Wildfires continue to plague Montana with several new lightning-caused fires in the Plains and Thompson Falls area on August 31. In Seeley, schools were closed and evacuation orders were made throughout the area as the Rice Ridge Fire has torn through 37,300 acres.
Meanwhile closer to Missoula the Lolo Peak Fire has grown to over 39,400 acres and continues to burn in Lolo and Florence areas. Also, the Sapphire Complex Fire burning in the Rock Creek area east of Missoula is over 38,600 acres and the Liberty Fire burning east of Arlee is at 12,800 acres.
Fire fighters are also scrambling to keep up with dozens of new fire starts which were sparked by lightning late last week. At press time, 1,500 fires had burned over 937 square miles in Montana this year with little relief in sight as hot, dry weather conditions continue into the fall.
Along with the growing number of fires, costs to fight them is growing as well.
The Sunrise Fire in Mineral County is at $28.7 million to join $45 million Montana has spent on wildfires so far this season. This is added to over $200 million spent by the federal government with the state’s firefighting reserve fund and an emergency fund drained.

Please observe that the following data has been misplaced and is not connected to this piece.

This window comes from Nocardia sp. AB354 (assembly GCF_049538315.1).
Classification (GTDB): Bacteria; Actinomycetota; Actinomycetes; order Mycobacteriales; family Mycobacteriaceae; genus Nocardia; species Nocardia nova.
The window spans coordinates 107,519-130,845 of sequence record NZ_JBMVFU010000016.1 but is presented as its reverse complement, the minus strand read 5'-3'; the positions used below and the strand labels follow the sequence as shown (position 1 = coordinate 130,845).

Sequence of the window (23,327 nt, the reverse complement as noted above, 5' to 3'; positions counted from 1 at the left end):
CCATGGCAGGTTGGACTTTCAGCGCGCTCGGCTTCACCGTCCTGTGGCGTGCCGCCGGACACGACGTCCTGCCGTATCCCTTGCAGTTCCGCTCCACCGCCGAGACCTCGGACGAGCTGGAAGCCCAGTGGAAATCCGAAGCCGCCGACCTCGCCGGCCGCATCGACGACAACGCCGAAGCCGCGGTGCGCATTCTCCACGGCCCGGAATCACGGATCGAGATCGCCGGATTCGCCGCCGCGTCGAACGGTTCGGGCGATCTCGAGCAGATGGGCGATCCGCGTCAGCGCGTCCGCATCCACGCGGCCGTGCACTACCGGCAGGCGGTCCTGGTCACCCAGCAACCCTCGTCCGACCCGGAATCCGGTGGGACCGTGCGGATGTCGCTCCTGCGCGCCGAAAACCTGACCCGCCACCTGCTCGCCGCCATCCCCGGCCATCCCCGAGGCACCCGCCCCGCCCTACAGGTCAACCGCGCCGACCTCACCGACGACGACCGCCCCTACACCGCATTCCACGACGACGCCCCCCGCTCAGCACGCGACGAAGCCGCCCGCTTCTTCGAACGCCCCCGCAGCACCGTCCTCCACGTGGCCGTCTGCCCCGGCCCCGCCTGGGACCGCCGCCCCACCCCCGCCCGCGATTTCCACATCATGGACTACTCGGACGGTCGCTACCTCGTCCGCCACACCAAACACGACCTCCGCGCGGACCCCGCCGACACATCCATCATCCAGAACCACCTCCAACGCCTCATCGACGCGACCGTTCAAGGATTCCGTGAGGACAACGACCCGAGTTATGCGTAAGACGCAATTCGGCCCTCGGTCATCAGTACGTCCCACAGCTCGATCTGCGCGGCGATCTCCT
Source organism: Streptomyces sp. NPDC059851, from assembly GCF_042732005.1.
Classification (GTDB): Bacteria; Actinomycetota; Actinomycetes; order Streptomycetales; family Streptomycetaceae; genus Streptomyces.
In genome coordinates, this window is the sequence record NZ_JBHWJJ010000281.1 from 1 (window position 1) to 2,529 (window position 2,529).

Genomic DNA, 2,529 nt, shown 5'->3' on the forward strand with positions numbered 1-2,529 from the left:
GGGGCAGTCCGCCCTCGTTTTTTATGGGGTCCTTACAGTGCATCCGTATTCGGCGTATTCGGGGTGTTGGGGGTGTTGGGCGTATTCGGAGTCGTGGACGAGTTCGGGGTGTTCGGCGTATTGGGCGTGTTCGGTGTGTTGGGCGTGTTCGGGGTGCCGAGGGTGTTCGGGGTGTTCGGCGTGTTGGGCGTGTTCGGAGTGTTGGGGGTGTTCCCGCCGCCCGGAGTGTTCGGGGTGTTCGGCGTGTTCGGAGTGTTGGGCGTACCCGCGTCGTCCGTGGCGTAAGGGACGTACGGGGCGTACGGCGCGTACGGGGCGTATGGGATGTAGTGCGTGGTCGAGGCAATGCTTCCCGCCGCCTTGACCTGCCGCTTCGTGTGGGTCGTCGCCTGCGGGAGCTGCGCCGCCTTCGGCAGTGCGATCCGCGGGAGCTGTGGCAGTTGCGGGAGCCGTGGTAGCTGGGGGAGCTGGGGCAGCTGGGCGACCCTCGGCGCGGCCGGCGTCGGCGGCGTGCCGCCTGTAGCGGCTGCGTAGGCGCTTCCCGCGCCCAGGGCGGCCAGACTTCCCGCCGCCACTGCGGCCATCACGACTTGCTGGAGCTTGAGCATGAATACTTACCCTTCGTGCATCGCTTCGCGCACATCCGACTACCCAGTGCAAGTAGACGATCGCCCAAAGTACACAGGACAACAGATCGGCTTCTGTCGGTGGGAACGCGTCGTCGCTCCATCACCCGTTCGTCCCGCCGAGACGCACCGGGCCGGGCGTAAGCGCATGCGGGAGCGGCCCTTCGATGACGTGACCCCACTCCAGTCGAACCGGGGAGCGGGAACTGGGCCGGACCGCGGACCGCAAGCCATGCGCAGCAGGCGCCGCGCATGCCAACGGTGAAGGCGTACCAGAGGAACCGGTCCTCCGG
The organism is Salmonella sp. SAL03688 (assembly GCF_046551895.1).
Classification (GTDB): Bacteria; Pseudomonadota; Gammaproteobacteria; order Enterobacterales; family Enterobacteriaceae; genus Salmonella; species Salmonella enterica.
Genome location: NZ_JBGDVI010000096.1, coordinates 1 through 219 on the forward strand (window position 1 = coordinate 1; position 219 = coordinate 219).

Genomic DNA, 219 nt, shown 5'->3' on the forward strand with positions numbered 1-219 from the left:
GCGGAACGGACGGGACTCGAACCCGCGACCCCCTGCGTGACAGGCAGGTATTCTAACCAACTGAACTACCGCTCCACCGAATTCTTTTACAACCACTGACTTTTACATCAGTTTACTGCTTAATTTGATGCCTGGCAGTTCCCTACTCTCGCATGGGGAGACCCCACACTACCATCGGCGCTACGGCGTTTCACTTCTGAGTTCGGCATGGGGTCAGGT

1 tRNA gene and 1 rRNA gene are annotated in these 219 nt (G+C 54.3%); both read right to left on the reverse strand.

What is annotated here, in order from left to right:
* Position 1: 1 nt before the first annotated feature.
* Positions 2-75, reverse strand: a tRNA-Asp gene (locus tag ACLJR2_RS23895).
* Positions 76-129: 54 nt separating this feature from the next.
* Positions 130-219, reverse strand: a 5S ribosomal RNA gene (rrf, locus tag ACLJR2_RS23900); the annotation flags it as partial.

“The first week of June, I had my annual fire briefing and it said there was drought in eastern Montana and western Montana was looking good and then there was a period of no precipitation,” said Montana Gov. Steve Bullock during a recent visit to Alberton. “This is turning out to probably be the most significant fire season we’ve ever had.”
There are more than direct firefighting costs, there is also the impact the fires have on communities, especially those like Seeley that thrive on tourism. Gov. Bullock said in cases where the fires impacts the local community, the state can apply for fire mitigation assistance grants from the federal government where 75 percent of the state and local costs are covered.
On August 15, he issued an Executive Order declaring a fire emergency to exist in Montana. This allowed him to continue to mobilize additional state resources and the Montana National Guard to combat the fires, and to expend funds to meet the contingencies and needs that may arise from them.
Montana began this fiscal year on July 1 with $62 million in its fire fund, but approximately $30 million was drawn from the fund to cover revenue shortfalls in the state budget. Last week state programs were facing budget cuts with part of those funds going to replenish the fire suppression fund, according to reports from Budget Director Dan Villa.